% Documentation Process, updated % kelu124 % August 25, 2016
- assists people getting started with it
- identifies the problem it's solving
- gives a high level impression of the feel or focus of the project and its solution
- helps the project developer(s) validate that the product they're writing makes sense
- shows that the developer(s) care enough and will actively maintain or steward community maintenance over time
- plenty more.
What is this presentation?
I have been working on a open-source hardware project and documentation is key. A question remains.
I'm lazy, how do I make the documentation process efficient, and as system-independant as possible?
What do I want to automatize?
- A github documentation
- A Jekyll blog on github-pages.
- All-purpose presentations such as this one
- A gitbook that can be read here
- Simple vizualization of the work progress
- All of this can be pushed directly to a wiki as well
I want to:
- not repeat myself
- write once and only once each block of info
- use the "modules" concepts : seeds of information
- use only text
The script is working only with a couple of files:
- One worklog.md file
- One ReadMe per module
- Some Worklog files, dated .md files.
- Some specific content files, in /include/Add*.md
Using the files
- These files are used to generate the overall documentation
- The files create the table of modules at /Readme.md
- They update the gitbook
- They also update the table of progress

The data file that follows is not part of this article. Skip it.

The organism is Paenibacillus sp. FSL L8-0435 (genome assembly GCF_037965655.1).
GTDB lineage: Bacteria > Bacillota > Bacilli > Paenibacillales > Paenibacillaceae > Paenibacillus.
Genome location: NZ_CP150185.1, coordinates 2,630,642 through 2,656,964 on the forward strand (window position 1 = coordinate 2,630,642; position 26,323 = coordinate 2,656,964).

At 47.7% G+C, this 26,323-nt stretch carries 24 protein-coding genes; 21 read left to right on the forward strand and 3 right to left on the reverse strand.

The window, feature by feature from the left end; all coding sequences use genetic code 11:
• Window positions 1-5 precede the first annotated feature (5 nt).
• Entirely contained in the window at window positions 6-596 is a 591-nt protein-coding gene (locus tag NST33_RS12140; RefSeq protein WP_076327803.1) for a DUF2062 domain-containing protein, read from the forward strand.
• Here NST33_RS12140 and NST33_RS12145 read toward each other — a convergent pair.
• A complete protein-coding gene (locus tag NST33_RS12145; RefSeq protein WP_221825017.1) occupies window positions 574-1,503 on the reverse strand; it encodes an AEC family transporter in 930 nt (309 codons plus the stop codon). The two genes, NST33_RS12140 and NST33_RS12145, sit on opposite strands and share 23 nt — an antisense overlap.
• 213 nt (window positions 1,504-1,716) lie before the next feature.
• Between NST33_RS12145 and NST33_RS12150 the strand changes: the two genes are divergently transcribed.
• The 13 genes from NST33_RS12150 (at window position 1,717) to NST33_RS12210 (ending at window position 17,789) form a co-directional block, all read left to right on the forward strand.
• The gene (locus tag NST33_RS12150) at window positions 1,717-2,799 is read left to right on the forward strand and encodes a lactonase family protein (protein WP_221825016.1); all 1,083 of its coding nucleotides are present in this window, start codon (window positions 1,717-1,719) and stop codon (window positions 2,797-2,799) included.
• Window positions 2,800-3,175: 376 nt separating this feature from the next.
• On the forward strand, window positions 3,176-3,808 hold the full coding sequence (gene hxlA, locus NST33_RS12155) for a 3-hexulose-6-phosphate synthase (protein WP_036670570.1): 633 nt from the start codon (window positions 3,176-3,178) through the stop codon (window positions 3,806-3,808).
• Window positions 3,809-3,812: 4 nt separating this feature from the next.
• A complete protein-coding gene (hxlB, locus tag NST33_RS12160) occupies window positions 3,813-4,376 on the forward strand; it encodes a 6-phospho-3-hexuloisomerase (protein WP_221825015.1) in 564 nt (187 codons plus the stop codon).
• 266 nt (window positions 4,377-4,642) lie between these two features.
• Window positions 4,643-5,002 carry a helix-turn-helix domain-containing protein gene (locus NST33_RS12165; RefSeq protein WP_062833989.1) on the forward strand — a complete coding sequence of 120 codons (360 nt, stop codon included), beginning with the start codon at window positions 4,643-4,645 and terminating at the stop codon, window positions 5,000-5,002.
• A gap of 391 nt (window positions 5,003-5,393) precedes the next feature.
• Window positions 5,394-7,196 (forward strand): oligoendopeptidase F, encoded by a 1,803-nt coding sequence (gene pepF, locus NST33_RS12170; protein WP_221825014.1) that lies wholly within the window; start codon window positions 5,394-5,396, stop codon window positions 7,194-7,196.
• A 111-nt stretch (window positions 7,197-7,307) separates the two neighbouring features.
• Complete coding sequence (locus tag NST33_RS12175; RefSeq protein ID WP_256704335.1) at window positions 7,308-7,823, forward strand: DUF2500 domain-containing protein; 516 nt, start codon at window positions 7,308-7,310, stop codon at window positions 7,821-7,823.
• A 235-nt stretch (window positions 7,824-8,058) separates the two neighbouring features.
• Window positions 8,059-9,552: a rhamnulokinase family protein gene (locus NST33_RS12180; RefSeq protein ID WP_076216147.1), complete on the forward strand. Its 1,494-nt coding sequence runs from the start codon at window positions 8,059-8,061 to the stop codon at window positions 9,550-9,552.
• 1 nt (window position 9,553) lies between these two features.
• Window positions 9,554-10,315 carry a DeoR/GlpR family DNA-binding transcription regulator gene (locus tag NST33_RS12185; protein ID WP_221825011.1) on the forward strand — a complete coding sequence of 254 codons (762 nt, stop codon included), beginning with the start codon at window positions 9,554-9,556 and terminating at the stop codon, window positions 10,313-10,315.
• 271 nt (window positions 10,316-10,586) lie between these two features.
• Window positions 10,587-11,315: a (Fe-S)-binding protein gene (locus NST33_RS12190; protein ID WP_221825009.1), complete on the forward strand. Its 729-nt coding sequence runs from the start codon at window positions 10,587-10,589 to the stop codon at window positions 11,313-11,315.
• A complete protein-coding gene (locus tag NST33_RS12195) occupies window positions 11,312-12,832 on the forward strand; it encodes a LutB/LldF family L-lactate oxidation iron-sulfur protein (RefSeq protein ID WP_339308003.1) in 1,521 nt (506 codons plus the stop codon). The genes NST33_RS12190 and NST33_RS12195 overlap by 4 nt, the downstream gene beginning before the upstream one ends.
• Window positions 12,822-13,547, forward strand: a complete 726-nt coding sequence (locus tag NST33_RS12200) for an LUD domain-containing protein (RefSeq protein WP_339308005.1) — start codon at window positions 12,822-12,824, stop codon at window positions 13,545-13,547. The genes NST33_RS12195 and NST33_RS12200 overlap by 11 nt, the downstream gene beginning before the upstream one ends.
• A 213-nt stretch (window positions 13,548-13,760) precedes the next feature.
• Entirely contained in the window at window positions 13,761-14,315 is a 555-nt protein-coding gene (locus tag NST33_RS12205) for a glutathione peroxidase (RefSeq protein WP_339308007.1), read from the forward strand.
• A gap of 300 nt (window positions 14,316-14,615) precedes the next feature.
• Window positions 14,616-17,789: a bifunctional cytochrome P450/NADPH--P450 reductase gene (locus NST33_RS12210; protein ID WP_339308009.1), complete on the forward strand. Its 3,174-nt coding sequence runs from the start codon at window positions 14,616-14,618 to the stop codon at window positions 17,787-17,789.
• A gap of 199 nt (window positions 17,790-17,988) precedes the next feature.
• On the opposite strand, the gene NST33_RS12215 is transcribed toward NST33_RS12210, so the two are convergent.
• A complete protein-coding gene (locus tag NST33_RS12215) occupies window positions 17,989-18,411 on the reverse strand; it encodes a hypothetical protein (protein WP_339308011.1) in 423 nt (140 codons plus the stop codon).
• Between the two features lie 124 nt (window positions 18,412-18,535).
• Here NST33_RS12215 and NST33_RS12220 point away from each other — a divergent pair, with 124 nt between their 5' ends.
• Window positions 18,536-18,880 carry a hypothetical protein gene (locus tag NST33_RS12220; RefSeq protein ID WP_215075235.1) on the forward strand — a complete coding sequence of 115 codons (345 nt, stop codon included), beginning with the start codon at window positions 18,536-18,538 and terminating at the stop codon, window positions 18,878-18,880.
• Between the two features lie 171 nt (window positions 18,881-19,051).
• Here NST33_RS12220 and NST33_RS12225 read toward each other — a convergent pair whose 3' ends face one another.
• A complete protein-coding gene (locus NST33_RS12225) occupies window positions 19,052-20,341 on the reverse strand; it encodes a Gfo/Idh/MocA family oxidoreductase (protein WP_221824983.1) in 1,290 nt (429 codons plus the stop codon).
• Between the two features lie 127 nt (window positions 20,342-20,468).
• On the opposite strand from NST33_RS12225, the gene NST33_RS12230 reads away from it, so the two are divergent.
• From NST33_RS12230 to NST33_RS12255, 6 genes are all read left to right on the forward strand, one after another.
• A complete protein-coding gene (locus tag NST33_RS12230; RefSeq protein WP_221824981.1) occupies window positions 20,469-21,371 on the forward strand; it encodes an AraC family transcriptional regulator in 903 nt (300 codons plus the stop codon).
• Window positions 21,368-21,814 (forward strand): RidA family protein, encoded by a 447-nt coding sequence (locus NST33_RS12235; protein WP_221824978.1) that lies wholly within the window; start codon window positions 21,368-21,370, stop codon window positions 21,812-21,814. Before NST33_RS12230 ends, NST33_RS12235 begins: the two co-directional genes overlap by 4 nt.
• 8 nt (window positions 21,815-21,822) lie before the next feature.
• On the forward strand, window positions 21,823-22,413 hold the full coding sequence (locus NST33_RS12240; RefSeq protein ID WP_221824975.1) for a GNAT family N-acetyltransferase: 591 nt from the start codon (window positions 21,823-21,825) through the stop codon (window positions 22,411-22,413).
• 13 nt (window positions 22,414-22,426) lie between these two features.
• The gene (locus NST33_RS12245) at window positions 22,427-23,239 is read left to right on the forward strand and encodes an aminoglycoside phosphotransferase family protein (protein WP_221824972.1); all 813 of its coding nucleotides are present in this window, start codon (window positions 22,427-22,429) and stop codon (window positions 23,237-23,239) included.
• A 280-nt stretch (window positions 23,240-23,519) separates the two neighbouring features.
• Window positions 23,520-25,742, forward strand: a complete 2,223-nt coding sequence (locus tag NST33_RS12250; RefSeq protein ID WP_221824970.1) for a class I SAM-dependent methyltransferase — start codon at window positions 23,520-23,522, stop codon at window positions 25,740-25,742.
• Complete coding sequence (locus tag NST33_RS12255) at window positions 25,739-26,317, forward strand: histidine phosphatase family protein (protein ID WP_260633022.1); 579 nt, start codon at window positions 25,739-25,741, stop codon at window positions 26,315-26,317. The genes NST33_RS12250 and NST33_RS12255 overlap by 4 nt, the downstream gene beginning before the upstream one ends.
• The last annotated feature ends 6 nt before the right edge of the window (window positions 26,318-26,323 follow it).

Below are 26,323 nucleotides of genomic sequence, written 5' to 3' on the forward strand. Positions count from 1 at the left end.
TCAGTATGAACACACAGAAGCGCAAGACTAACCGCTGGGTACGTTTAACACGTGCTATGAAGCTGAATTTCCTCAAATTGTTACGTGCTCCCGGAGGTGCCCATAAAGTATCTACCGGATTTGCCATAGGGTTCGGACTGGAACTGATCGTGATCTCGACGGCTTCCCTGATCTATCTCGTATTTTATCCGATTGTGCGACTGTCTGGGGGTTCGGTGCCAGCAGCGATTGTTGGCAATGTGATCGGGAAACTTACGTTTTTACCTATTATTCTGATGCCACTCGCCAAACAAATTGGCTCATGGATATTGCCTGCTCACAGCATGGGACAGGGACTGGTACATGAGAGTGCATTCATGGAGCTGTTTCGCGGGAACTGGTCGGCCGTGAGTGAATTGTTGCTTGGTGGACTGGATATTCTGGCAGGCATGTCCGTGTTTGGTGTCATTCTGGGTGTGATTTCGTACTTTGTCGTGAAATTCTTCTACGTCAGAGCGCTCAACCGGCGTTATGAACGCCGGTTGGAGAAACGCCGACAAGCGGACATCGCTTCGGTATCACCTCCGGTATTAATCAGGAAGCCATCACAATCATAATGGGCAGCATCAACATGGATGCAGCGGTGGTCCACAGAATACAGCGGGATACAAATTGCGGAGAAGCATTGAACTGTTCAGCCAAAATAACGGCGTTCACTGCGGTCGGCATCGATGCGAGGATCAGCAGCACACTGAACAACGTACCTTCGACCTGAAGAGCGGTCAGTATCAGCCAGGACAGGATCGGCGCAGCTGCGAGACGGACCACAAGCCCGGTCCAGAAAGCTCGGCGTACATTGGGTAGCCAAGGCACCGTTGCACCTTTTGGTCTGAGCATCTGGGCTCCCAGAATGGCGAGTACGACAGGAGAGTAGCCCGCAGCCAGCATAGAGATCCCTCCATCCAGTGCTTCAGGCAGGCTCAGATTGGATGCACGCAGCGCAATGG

- They create the graph of links between the modules
- Last but not least, they create the graphs representing how the modules work, internally, connecting the interfaces
The worklog is used to generate the gitbook, the blog, and to generate a mindmap of concepts.
Assembling a gitbook
The modules at a glance
Progress at a glance
- markdown / github to store all the docs
- gitbook to publish a general documentation
- gh-pages / Jekyll for the static site
- python / Graphviz to generate documentation / graphs
- Pandoc to convert documentation between formats
- pywikibot to publish to a wiki
- Reveal.js for the presentations
An efficient (err, lazy) way of documenting. Only one place to edit information, will be updated everywhere, even in this presentation! The outputs are ever-updated documents, such as :
- A github documentation
- A Jekyll blog on github-pages
- All-purpose presentations
- A gitbook
The documentation compiler becomes a debugger
- Work on the user experience
- What flow to capture the visitor, and guide him?
- --> Need a story
Ping @kelu124 / firstname.lastname@example.org